There is, however, another speech, from among the many he delivered that prove words can topple injustice, a speech that reverberates through my mind often. A single day before he was assassinated, on April 3, 1968, he delivered his famous Mason Temple speech in Memphis, Tennessee replete with conviction and humor in support of striking sanitation workers. There is in this speech a solemn premonition of his imminent demise. His words foretold his own death and they track closely the Old Testament event when Moses having reached the mountain top overlooking the promised land was taken by the Lord before having reached that land of promise for the Israelites. King said:“Well, I don't know what will happen now. We've got some difficult days ahead. But it doesn't matter to me now.
Because I've been to the mountaintop. And I don't mind. Like anybody, I would like to live a long life. Longevity has its place. But I'm not concerned about that now. I just want to do God's will. And He's allowed me to go up to the mountain. And I've looked over. And I've seen the promised land. I may not get there with you. But I want you to know tonight, that we, as a people, will get to the promised land. And I'm happy, tonight. I'm not worried about anything. I'm not fearing any man. Mine eyes have seen the glory of the coming of the Lord.”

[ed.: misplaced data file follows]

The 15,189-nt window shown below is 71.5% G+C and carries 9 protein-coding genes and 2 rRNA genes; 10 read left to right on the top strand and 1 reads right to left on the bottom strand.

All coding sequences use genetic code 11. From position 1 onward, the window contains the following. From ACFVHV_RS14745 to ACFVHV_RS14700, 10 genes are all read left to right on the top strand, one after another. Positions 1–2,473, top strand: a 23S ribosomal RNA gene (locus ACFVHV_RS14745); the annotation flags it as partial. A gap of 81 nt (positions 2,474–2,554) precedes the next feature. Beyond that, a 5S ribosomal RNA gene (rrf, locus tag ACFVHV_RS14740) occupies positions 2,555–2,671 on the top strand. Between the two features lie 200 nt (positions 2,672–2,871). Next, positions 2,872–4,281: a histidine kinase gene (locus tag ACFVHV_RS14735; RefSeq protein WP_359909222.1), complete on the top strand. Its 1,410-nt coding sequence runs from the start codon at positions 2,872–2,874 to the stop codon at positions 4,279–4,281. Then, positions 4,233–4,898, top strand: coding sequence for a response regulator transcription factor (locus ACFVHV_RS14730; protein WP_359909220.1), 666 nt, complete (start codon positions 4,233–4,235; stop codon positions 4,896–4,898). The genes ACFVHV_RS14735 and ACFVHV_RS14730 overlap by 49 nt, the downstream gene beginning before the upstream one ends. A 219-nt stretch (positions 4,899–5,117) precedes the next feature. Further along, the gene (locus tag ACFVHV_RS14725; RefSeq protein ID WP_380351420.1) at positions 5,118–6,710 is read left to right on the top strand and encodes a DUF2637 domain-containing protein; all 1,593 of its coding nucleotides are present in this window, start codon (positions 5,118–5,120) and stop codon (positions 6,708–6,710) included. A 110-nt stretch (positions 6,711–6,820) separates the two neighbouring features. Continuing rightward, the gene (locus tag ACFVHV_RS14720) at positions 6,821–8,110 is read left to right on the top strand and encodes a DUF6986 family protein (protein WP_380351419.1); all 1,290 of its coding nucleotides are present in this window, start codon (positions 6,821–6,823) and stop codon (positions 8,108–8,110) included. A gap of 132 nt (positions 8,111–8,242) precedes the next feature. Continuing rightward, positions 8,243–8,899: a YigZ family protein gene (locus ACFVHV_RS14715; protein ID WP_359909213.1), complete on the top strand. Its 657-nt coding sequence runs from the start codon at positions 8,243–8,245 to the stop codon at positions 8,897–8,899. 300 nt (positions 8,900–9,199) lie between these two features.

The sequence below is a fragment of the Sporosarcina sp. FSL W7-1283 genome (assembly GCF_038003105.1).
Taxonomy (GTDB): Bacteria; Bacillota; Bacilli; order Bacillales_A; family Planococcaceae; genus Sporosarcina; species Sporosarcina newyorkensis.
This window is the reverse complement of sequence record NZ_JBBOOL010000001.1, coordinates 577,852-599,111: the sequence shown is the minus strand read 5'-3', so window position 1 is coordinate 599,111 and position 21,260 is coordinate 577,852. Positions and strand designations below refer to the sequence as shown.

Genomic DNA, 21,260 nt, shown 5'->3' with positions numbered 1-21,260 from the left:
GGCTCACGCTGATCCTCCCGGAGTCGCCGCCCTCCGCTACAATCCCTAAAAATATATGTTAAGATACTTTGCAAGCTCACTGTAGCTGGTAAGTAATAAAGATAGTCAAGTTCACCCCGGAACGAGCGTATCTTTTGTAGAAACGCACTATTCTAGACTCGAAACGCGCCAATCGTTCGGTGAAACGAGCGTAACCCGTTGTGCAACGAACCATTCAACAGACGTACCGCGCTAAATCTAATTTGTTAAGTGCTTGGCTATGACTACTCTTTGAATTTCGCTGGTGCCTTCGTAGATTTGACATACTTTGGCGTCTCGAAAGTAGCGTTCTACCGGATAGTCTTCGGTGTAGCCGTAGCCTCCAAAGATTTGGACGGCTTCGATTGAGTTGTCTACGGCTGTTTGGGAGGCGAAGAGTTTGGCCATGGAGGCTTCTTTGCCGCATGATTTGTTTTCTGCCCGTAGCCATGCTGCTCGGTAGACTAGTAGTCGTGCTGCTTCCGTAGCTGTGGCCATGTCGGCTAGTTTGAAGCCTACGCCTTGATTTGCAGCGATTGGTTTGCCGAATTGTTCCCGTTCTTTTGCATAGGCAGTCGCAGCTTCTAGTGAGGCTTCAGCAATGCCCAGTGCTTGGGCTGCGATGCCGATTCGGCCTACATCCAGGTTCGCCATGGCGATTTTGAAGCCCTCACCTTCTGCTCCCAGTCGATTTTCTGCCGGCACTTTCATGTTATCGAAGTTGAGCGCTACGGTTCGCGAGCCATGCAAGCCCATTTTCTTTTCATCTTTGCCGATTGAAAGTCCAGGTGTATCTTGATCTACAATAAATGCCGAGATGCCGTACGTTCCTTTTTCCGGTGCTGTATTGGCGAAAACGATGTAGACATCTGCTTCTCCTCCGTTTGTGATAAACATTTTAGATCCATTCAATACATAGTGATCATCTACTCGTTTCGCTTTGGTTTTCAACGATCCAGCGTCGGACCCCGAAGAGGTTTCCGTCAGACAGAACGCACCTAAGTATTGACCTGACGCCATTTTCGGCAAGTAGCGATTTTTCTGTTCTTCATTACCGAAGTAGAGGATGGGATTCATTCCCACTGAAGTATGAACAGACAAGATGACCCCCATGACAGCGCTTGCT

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Unquestionably, it is good to celebrate Martin Luther King, Jr.’s birthday. He opened closed eyes to the ugly reality of racism and bigotry, and he advanced the cause of liberty by calling for all regardless of race, creed, or color to enjoy equal justice under law. He led by an example of peaceful resistance to the injustice that overwhelmingly surrounded him and his race, and he led by the power of persuasion over vile invective or military belligerence. He disarmed the armed by shaming them before nationally televised audiences. Eugene “Bull” Connor’s brutal crushing of a peaceful protest with fire hoses and police attack dogs achieved a Pyrrhic Victory because all of America watched the footage with shock and dismay, even hearts cold with racism warmed to the reality of its injustice.
King was one of the greatest rhetoricians in the history of the world, whose words will never be forgotten. Those words have taught, and will continue to teach, profound lessons to people of the world for every generation to come. He, like Jefferson and Lincoln, overcame the grave because his words are resurrected to combat deprivations of liberty in perpetuity.